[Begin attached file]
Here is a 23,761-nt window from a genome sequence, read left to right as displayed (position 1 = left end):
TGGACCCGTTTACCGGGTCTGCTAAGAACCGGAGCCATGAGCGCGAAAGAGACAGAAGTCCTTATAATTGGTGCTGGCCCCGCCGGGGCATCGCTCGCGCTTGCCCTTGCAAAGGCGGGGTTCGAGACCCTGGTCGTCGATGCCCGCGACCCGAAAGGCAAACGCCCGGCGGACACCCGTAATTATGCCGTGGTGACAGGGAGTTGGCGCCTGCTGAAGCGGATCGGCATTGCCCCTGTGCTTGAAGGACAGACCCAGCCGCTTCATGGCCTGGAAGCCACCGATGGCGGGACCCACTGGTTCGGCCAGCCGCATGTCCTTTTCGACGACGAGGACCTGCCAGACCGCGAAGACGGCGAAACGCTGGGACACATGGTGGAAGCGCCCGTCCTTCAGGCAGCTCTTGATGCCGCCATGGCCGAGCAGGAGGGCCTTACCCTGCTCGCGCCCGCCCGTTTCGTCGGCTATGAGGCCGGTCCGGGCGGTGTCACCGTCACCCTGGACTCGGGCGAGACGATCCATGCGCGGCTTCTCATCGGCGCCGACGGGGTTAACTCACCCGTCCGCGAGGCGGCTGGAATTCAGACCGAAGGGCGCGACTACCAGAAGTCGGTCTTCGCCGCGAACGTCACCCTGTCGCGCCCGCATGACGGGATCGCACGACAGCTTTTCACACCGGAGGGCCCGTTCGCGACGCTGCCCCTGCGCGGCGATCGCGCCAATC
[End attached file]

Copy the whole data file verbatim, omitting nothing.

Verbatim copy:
Here is a 23,761-nt window from a genome sequence, read left to right as displayed (position 1 = left end):
TGGACCCGTTTACCGGGTCTGCTAAGAACCGGAGCCATGAGCGCGAAAGAGACAGAAGTCCTTATAATTGGTGCTGGCCCCGCCGGGGCATCGCTCGCGCTTGCCCTTGCAAAGGCGGGGTTCGAGACCCTGGTCGTCGATGCCCGCGACCCGAAAGGCAAACGCCCGGCGGACACCCGTAATTATGCCGTGGTGACAGGGAGTTGGCGCCTGCTGAAGCGGATCGGCATTGCCCCTGTGCTTGAAGGACAGACCCAGCCGCTTCATGGCCTGGAAGCCACCGATGGCGGGACCCACTGGTTCGGCCAGCCGCATGTCCTTTTCGACGACGAGGACCTGCCAGACCGCGAAGACGGCGAAACGCTGGGACACATGGTGGAAGCGCCCGTCCTTCAGGCAGCTCTTGATGCCGCCATGGCCGAGCAGGAGGGCCTTACCCTGCTCGCGCCCGCCCGTTTCGTCGGCTATGAGGCCGGTCCGGGCGGTGTCACCGTCACCCTGGACTCGGGCGAGACGATCCATGCGCGGCTTCTCATCGGCGCCGACGGGGTTAACTCACCCGTCCGCGAGGCGGCTGGAATTCAGACCGAAGGGCGCGACTACCAGAAGTCGGTCTTCGCCGCGAACGTCACCCTGTCGCGCCCGCATGACGGGATCGCACGACAGCTTTTCACACCGGAGGGCCCGTTCGCGACGCTGCCCCTGCGCGGCGATCGCGCCAATC